Cutting short his “honeymoon,” Reddy sails off in pursuit of Hidoiame, a rogue Japanese destroyer that is wreaking havoc in Allied seas. Now that Walker is armed with the latest “new” technology, he hopes his battle-tested four-stacker has an even chance in a straight-up fight against the bigger ship — and he means to take her on.
Elsewhere, the long-awaited invasion of Grik “Indiaa” has begun, and the Human-Lemurian Alliance is pushing back against the twisted might of the Dominion. The diplomatic waters seethe with treachery and a final, terrible plot explodes in the Empire of New Britain Isles. Worse, the savage Grik have also mastered “new” technologies and strategies. Their fleet of monstrous ironclads — and an army two years in the making — are finally massing to strike…
“Orion and King Arthur” by Ben Bova
Orion has fought across time and space at the whims of his Creators, godlike beings from the future who toy with human history like spoiled children playing with dolls. Orion has been both assassin and hero, all the while striving to be reunited with Anya, the ageless goddess who is his one true love.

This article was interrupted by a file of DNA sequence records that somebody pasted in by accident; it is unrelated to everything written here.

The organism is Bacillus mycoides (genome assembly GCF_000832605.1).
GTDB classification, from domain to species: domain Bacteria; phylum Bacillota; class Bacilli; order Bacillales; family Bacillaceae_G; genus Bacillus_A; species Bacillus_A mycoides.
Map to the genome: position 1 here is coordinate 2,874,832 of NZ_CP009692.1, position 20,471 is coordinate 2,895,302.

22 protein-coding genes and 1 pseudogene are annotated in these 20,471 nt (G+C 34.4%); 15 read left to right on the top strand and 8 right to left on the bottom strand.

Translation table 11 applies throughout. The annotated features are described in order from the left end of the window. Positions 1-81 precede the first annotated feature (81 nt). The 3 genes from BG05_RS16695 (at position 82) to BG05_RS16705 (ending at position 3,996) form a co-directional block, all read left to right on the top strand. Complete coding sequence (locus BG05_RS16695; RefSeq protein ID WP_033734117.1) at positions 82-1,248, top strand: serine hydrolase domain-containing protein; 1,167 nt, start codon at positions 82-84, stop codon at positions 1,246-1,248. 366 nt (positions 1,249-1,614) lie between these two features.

Now Orion finds himself in Britain in the years after the Romans abandoned the island kingdom. Minor kings and warlords feud among themselves even as invading hordes threaten to sweep over the land. There Orion befriends a young warrior named Arthur, who dreams of uniting his quarreling countrymen and driving the invaders from their lands. Along with a few brave comrades, Arthur hopes to the stem the tide of barbarism and create a new era of peace and prosperity.
But Orion’s Creator, Aten, has other plans for the timeline. Arthur’s noble ambitions interfere with Aten’s far-reaching schemes to reshape history to his own ends. He wants Arthur dead and forgotten — but Orion does not.
Orion will battle the gods themselves to see that Arthur fulfills his destiny. But can even he save Arthur from the tragedy that awaits him?
Orion and King Arthur is a thrilling new chapter in Ben Bova’s unforgettable cosmic saga.
Treasure Planet: 10th Anniversary Edition (Blu-Ray)
Remember Treasure Planet? Yeah, I’d completely forgotten about it too. Still, it’s apparently been 10 years, so Disney is legally required to put out a new edition. On the surface, the concept of setting Treasure Island in outer space is kind of awesome and…holy crap, Joseph Gordon-Levitt did a voice in this?